“Ernest Hemingway” by Samuel Stevens
(Time cover by Waldo Peirce.)
There is probably no writer more controversial than Ernest Hemingway, attacked by academia as a misogynist, while others see him as a talentless hack with an inflated reputation. Yet his work endures despite all of it.
Hemingway was able to show deep emotion with his stripped-down style, changing American literature in the process. His novel The Sun Also Rises captures the relationship between men and women in such a way that few other writers have been able to do. He was also a master of the short story, demonstrated in “Soldiers Home,” “The Killers,” and “A Clean, Well Lighted Place” among many others.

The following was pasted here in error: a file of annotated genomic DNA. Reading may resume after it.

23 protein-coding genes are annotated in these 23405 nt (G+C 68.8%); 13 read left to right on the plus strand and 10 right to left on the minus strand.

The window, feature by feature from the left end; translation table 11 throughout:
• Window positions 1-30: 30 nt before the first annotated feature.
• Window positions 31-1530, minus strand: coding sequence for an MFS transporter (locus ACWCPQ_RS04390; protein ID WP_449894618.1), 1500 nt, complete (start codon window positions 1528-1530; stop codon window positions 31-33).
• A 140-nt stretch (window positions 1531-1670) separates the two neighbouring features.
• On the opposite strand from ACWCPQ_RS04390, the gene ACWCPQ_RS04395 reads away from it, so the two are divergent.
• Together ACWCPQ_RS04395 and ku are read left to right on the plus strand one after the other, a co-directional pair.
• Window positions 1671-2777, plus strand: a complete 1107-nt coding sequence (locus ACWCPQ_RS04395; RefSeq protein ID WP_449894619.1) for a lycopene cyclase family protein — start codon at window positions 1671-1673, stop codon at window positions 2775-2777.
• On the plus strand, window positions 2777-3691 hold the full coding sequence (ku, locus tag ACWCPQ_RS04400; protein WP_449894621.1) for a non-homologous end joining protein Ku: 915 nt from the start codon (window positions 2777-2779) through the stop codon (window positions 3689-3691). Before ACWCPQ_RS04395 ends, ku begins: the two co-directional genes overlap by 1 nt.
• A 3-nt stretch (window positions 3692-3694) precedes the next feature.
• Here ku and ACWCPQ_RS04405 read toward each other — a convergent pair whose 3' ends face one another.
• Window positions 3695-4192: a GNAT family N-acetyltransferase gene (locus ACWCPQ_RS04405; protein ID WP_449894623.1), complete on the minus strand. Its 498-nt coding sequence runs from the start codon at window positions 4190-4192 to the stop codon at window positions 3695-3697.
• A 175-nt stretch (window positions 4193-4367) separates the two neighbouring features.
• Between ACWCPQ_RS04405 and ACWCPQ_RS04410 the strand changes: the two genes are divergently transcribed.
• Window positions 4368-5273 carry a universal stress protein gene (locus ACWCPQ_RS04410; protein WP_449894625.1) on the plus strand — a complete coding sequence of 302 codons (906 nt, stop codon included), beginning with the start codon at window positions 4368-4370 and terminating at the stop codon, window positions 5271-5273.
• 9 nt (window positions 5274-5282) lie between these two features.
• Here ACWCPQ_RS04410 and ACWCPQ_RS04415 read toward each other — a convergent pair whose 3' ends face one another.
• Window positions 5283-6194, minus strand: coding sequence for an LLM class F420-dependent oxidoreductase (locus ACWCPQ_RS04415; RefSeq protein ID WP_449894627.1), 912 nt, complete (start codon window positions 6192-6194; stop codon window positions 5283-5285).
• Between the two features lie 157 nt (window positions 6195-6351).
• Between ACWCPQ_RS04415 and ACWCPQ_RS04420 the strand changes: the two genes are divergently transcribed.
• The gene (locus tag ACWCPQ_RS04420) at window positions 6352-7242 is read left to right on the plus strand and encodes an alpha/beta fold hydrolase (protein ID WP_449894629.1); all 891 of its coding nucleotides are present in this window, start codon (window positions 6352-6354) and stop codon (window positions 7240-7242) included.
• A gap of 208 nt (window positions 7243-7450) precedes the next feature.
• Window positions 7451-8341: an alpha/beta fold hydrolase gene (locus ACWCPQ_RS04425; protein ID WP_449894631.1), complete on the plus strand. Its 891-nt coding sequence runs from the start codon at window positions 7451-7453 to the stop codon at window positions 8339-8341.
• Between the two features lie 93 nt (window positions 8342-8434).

He was not a perfect man, nor even a perfect writer– but who is? His myth has lived on more than who he truly was, laid bare in his novels and short stories. He is also an archetype of American success, spending years in obscurity among the Paris avantgarde before working his way up to literary fame.
Many have tried to imitate him, but there will only ever be one Ernest Hemingway.
Samuel Stevens’s last story for New Pop Lit was “The Vast Conspiracy.”